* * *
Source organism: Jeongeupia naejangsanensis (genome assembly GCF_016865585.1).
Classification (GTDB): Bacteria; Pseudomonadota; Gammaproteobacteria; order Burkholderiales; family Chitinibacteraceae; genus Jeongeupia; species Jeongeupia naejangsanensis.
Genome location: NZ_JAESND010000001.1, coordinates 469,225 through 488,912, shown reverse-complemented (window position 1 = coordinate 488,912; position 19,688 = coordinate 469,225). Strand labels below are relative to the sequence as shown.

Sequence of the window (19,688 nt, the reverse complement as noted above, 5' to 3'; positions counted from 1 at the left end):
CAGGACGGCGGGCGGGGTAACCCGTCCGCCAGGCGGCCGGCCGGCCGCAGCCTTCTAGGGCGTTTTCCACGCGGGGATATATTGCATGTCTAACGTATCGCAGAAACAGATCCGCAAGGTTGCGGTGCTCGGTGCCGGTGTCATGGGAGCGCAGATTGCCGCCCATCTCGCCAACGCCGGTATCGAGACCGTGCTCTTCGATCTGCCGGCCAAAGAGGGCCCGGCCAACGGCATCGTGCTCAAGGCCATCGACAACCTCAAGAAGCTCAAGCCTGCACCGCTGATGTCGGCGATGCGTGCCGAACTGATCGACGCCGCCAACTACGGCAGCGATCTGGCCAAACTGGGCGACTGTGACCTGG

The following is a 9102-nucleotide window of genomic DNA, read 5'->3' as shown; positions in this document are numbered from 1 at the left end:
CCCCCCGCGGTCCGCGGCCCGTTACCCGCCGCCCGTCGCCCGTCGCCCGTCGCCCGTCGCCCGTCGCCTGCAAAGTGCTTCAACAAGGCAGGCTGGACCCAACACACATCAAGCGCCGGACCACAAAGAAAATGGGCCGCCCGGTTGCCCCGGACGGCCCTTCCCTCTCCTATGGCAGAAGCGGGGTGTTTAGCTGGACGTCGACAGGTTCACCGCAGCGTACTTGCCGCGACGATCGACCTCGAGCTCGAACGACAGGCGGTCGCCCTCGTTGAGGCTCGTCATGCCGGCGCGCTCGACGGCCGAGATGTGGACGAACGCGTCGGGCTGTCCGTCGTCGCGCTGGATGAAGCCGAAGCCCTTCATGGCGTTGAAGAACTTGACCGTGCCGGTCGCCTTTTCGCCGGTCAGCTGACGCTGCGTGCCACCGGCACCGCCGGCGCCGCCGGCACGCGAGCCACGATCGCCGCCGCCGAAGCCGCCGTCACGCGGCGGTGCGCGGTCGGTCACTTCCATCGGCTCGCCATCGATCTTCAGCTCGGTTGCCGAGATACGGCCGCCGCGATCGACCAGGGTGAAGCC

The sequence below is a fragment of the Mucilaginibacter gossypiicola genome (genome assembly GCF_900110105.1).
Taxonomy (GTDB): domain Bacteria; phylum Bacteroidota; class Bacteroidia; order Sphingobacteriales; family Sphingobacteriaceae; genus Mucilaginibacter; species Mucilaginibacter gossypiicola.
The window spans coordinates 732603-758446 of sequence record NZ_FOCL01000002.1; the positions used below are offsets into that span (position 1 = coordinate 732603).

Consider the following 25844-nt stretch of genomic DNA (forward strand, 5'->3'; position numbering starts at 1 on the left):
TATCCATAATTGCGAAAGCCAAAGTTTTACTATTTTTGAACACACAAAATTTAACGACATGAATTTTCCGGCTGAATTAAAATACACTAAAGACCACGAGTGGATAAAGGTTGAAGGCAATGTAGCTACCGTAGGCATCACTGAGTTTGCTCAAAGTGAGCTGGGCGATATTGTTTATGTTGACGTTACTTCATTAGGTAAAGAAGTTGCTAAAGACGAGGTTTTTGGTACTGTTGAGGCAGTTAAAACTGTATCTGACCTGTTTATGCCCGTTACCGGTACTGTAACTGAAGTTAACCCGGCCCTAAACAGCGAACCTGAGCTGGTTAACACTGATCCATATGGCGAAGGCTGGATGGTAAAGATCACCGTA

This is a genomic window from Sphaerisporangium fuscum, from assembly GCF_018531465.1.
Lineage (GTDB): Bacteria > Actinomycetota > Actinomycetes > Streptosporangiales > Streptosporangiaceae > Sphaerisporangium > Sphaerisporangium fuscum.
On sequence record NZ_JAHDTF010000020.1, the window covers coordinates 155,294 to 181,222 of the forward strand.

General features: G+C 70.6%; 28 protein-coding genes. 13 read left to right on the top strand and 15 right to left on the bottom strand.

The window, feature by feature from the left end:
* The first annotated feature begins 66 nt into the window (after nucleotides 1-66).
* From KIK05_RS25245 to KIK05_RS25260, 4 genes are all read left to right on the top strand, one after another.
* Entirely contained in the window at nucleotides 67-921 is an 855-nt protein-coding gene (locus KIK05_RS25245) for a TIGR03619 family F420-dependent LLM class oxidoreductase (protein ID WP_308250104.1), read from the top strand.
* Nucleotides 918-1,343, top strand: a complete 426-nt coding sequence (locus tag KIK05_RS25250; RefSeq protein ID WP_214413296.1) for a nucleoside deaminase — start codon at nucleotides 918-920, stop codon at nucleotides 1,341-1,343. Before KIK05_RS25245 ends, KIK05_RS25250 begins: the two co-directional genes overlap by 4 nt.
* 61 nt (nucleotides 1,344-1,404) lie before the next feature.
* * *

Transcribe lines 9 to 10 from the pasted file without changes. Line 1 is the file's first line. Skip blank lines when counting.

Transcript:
Taxonomy (GTDB): domain Bacteria; phylum Bacteroidota; class Bacteroidia; order Sphingobacteriales; family Sphingobacteriaceae; genus Mucilaginibacter; species Mucilaginibacter gossypiicola.
The window spans coordinates 732603-758446 of sequence record NZ_FOCL01000002.1; the positions used below are offsets into that span (position 1 = coordinate 732603).